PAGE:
I'm not entirely sure whether the remote city of Perth, Western Australia is on the cutting edge of new psychedelic rock, or if the real issue is that Perth is so isolated that the early 70s just got there. Either way, Pond and their cohorts Tame Impala (along with Sweden's Dungen) are producing some of the most delicious acid rock anywhere right now. This rekkid sounds like the greatest lost album of 1972. There are a lot of things I love about "psychedelic rock", and other things I don't (aka jam bands, DeadPhishMatthewsBand, you know the drill). Pond embody most of the things I love. More fun than a wallaby in a chicken suit.
10. Lee Ranaldo Between the Times and the Tides (Matador)
The George Harrison of Sonic Youth steps away from that embattled scene and goes solo, and we are all the better for it. If there is any knock on this rekkid it is that it sounds too old school 90s indie rock. I don't find that a problem, as it sounds as good or better that nearly every album of that age, and on a nostalgic level, every time I hear it all I can think of is sitting on the back porch of a duplex by Riverside Park in Minneapolis, drinking super cheap local beer, and relaxing in the evening sun.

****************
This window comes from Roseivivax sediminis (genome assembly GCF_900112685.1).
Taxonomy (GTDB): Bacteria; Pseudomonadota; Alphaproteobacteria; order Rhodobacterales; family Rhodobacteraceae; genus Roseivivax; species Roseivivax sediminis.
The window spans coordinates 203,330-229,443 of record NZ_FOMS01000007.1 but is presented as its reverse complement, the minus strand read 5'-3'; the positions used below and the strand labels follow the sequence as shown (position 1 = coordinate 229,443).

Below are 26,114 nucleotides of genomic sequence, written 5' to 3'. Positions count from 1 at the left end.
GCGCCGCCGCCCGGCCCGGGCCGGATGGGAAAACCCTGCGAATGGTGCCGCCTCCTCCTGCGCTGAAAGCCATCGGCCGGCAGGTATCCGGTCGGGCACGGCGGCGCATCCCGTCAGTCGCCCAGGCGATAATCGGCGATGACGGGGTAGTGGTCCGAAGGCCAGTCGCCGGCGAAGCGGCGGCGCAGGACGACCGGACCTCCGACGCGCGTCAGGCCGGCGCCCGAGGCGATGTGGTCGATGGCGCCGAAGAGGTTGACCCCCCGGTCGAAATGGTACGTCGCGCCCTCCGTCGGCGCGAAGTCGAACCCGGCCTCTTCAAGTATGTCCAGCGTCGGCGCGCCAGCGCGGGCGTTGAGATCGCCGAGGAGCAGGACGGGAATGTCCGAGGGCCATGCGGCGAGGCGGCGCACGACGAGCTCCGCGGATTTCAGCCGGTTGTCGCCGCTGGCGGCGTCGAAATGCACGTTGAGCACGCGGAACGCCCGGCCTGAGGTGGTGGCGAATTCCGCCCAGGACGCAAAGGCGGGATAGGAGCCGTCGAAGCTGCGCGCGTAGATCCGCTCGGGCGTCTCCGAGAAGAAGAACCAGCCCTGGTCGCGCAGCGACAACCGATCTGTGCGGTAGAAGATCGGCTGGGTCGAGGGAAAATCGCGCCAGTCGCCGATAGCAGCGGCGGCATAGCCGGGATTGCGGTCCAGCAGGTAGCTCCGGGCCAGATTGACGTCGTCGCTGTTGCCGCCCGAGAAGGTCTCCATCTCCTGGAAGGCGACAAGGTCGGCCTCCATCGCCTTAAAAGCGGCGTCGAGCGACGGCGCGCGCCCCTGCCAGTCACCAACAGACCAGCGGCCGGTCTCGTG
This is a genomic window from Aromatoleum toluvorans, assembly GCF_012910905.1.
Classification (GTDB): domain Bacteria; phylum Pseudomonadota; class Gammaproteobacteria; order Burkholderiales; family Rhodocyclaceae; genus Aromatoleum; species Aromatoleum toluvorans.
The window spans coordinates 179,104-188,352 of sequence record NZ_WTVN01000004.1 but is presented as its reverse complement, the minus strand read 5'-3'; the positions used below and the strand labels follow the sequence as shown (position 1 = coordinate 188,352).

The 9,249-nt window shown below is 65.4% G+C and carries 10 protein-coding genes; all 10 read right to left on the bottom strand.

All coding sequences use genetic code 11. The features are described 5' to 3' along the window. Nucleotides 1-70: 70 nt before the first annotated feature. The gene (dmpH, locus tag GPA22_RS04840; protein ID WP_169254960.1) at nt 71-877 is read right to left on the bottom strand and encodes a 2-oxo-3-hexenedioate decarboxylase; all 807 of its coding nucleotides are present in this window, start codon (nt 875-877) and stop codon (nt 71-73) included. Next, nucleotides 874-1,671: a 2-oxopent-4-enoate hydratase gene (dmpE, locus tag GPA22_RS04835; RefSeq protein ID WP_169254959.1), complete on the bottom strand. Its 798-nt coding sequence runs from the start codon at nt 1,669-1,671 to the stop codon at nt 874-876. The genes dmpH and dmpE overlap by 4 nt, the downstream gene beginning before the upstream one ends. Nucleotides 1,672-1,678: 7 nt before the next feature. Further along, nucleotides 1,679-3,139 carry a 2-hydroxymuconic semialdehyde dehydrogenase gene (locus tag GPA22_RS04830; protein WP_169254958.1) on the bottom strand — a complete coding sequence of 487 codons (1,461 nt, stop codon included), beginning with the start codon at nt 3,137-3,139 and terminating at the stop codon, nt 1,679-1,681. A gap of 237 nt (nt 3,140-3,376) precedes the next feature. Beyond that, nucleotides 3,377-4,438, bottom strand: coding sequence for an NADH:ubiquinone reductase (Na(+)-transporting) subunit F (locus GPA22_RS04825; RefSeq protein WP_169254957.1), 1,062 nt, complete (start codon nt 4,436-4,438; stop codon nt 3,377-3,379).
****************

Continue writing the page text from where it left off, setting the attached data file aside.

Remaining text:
If you haven't yet heard about Spoek Mathambo, he is a super-weird hip-hop/indie rock/kitchen sink artist from South Africa. As far as I am concerned, that last sentence should be enough to get you interested. Moody, arty, rocking, creepy, and everywhere in between, this rekkid is a strange force of nature. Difficult to describe but ultimately quite rewarding. Check it out.
12. First Aid Kit The Lion's Roar (Wichita)